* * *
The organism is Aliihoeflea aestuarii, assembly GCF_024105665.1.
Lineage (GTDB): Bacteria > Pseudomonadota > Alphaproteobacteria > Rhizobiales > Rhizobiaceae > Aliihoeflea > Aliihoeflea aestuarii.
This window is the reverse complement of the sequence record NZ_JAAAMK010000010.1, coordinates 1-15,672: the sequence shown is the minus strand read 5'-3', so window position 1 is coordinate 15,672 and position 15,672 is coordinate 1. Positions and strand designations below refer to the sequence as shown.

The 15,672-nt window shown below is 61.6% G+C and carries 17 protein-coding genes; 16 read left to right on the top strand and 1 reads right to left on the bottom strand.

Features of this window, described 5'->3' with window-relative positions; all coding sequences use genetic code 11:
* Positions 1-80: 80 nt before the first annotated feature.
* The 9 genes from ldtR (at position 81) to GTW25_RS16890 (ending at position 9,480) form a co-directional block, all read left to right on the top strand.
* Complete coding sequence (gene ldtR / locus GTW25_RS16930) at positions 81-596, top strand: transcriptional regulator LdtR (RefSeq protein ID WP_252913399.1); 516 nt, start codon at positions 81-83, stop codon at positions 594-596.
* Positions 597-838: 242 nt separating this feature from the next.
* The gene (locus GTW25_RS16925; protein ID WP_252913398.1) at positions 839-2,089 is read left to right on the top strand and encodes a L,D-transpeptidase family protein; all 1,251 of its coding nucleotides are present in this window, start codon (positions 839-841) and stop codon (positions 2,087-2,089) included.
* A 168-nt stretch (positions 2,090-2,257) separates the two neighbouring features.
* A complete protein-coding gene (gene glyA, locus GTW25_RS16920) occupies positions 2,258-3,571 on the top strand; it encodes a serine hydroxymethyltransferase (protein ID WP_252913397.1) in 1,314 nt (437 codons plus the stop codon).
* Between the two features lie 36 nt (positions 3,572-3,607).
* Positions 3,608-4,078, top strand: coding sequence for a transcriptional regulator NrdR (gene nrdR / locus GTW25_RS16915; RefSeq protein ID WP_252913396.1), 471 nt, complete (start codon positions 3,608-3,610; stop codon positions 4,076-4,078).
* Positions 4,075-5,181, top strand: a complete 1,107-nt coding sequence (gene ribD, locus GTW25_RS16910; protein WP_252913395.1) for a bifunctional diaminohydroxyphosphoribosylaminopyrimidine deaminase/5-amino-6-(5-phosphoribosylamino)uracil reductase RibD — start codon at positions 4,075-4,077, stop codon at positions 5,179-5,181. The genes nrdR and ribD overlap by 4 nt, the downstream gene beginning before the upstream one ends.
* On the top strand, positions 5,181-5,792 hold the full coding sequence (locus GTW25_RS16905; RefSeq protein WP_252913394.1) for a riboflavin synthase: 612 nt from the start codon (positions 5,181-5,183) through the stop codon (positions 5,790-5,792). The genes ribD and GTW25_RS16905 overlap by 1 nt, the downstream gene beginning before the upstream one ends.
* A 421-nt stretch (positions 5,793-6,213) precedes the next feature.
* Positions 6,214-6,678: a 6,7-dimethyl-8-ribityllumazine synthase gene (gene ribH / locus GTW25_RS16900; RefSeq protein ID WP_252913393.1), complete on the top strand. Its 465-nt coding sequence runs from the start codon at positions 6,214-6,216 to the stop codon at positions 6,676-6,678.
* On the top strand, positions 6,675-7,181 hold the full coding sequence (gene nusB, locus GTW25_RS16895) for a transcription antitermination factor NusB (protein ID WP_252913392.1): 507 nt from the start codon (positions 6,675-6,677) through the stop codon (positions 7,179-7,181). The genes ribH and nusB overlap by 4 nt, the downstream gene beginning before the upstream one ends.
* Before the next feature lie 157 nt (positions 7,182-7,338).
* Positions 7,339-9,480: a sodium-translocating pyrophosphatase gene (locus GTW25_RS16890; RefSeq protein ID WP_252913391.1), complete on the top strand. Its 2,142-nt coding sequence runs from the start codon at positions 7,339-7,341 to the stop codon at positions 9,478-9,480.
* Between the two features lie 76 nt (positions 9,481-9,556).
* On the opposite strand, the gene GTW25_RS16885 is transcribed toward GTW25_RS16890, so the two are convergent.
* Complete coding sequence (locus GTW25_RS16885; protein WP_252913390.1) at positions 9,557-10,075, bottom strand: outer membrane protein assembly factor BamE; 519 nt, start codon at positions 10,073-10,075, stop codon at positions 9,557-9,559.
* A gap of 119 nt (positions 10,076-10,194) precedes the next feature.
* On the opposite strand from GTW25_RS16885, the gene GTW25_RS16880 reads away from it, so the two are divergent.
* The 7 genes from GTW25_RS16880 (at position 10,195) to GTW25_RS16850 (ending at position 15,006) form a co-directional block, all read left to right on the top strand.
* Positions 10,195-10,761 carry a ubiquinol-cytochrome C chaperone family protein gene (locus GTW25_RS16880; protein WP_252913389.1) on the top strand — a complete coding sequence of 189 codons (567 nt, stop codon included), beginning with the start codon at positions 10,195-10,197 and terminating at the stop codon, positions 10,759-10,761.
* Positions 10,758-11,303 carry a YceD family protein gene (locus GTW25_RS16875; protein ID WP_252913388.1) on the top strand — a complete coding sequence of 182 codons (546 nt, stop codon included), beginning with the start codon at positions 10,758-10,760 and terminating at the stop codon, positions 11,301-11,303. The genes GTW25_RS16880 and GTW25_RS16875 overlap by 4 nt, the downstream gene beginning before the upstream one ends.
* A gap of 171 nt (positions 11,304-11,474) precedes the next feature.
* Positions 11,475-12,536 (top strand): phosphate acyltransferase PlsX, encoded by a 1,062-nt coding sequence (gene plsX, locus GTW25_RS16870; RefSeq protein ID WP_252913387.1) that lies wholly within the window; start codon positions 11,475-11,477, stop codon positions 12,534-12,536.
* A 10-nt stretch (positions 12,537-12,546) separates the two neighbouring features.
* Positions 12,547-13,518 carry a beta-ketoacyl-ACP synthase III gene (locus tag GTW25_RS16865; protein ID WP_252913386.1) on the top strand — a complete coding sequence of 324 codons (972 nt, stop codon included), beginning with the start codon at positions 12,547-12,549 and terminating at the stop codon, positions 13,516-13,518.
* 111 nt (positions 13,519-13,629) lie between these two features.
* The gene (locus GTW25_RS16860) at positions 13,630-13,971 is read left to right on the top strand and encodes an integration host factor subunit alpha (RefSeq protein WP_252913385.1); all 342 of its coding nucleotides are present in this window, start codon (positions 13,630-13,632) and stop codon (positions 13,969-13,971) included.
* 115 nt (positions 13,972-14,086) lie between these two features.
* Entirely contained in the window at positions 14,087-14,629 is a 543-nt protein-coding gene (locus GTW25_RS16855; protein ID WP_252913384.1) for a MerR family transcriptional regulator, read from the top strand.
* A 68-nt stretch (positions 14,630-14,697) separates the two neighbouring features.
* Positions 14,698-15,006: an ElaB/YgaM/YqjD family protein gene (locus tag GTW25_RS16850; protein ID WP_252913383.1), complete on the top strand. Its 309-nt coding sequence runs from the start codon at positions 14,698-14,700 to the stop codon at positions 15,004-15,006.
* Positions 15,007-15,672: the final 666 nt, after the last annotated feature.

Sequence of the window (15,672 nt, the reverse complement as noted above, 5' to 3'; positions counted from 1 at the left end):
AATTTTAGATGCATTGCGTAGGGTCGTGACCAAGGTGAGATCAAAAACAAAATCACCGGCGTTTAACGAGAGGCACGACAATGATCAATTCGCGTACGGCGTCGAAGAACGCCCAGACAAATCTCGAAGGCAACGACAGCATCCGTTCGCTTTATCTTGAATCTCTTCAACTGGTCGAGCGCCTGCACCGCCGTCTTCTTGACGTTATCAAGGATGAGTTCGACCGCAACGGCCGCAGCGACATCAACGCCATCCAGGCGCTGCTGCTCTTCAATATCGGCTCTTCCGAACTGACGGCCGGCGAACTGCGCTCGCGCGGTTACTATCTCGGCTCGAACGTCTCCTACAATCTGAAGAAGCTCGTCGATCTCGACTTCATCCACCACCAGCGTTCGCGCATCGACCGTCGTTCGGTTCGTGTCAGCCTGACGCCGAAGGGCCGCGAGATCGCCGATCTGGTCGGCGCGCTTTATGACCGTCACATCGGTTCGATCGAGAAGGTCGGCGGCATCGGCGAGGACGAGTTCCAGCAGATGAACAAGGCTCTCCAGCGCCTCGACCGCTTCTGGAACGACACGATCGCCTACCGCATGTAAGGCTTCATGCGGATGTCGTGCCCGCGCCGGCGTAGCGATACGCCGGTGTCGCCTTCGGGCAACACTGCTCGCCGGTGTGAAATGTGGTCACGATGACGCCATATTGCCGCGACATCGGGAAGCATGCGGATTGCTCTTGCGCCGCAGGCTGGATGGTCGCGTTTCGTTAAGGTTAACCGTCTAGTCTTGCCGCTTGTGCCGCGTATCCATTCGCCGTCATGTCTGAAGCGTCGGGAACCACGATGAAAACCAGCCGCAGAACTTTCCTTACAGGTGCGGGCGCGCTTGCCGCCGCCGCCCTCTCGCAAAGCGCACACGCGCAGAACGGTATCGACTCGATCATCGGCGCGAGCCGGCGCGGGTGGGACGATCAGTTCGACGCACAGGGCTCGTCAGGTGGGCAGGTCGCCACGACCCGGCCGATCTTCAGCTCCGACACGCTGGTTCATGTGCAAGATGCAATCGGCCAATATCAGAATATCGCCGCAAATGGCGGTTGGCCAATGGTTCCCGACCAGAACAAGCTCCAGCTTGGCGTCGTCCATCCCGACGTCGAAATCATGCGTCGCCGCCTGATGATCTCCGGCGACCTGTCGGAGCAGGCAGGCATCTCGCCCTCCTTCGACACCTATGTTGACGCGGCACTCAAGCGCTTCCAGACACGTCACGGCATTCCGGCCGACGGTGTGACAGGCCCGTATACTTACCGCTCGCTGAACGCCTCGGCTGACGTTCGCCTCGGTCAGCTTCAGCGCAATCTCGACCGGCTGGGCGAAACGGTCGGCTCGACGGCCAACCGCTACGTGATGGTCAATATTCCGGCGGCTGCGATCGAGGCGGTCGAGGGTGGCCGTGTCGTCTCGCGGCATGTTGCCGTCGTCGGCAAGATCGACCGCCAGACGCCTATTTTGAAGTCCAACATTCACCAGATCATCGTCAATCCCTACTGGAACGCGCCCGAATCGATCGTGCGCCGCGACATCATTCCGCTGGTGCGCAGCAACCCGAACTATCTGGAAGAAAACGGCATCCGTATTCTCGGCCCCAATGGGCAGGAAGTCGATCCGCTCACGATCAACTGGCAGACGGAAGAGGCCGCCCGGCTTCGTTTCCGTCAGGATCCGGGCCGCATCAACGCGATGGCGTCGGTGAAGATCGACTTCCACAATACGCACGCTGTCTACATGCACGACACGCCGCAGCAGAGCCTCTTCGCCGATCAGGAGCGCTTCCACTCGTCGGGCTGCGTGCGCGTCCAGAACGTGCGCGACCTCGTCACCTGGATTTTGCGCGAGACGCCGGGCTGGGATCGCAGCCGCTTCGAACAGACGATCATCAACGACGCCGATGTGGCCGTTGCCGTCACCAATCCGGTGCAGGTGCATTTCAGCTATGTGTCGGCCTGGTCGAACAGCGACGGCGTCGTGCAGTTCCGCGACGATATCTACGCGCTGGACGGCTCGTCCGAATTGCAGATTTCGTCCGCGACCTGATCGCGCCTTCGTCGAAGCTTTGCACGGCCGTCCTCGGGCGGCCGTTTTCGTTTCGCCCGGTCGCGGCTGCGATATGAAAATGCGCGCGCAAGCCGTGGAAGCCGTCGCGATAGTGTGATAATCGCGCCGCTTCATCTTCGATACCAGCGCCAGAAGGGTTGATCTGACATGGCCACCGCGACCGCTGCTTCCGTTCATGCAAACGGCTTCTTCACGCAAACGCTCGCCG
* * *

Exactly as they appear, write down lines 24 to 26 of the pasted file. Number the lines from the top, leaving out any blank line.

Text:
* Complete coding sequence (locus GTW25_RS16885; protein WP_252913390.1) at positions 9,557-10,075, bottom strand: outer membrane protein assembly factor BamE; 519 nt, start codon at positions 10,073-10,075, stop codon at positions 9,557-9,559.
* A gap of 119 nt (positions 10,076-10,194) precedes the next feature.
* On the opposite strand from GTW25_RS16885, the gene GTW25_RS16880 reads away from it, so the two are divergent.